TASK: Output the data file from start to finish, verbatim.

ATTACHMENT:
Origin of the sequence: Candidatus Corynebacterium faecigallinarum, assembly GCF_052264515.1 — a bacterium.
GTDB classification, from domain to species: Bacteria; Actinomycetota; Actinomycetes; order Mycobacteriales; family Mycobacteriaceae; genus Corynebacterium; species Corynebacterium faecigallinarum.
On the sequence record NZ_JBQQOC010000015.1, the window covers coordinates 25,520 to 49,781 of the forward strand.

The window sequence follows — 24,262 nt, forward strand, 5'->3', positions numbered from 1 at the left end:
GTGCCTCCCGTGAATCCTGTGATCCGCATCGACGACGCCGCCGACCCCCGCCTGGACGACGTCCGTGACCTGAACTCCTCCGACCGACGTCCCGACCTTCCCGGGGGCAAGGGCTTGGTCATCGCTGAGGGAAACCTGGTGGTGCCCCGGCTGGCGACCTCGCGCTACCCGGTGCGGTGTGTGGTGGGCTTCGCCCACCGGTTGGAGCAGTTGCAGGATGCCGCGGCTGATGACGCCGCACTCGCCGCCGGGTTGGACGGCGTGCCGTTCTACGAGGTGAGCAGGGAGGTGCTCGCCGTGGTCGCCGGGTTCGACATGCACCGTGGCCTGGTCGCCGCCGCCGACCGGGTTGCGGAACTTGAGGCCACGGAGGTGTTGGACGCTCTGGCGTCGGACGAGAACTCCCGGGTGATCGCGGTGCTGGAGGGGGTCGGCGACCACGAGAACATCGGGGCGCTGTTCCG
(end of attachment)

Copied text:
Origin of the sequence: Candidatus Corynebacterium faecigallinarum, assembly GCF_052264515.1 — a bacterium.
GTDB classification, from domain to species: Bacteria; Actinomycetota; Actinomycetes; order Mycobacteriales; family Mycobacteriaceae; genus Corynebacterium; species Corynebacterium faecigallinarum.
On the sequence record NZ_JBQQOC010000015.1, the window covers coordinates 25,520 to 49,781 of the forward strand.

The window sequence follows — 24,262 nt, forward strand, 5'->3', positions numbered from 1 at the left end:
GTGCCTCCCGTGAATCCTGTGATCCGCATCGACGACGCCGCCGACCCCCGCCTGGACGACGTCCGTGACCTGAACTCCTCCGACCGACGTCCCGACCTTCCCGGGGGCAAGGGCTTGGTCATCGCTGAGGGAAACCTGGTGGTGCCCCGGCTGGCGACCTCGCGCTACCCGGTGCGGTGTGTGGTGGGCTTCGCCCACCGGTTGGAGCAGTTGCAGGATGCCGCGGCTGATGACGCCGCACTCGCCGCCGGGTTGGACGGCGTGCCGTTCTACGAGGTGAGCAGGGAGGTGCTCGCCGTGGTCGCCGGGTTCGACATGCACCGTGGCCTGGTCGCCGCCGCCGACCGGGTTGCGGAACTTGAGGCCACGGAGGTGTTGGACGCTCTGGCGTCGGACGAGAACTCCCGGGTGATCGCGGTGCTGGAGGGGGTCGGCGACCACGAGAACATCGGGGCGCTGTTCCG